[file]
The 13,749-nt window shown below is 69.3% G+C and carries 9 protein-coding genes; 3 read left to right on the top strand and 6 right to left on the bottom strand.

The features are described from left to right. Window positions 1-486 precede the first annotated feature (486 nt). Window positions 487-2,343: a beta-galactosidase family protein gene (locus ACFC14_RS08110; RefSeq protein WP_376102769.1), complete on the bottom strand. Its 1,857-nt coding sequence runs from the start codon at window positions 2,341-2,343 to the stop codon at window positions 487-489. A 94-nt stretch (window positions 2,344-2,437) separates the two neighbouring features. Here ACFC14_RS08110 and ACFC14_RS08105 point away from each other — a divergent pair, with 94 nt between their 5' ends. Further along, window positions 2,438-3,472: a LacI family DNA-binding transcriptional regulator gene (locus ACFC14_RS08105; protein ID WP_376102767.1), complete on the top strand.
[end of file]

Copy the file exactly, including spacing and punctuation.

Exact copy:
The 13,749-nt window shown below is 69.3% G+C and carries 9 protein-coding genes; 3 read left to right on the top strand and 6 right to left on the bottom strand.

The features are described from left to right. Window positions 1-486 precede the first annotated feature (486 nt). Window positions 487-2,343: a beta-galactosidase family protein gene (locus ACFC14_RS08110; RefSeq protein WP_376102769.1), complete on the bottom strand. Its 1,857-nt coding sequence runs from the start codon at window positions 2,341-2,343 to the stop codon at window positions 487-489. A 94-nt stretch (window positions 2,344-2,437) separates the two neighbouring features. Here ACFC14_RS08110 and ACFC14_RS08105 point away from each other — a divergent pair, with 94 nt between their 5' ends. Further along, window positions 2,438-3,472: a LacI family DNA-binding transcriptional regulator gene (locus ACFC14_RS08105; protein ID WP_376102767.1), complete on the top strand.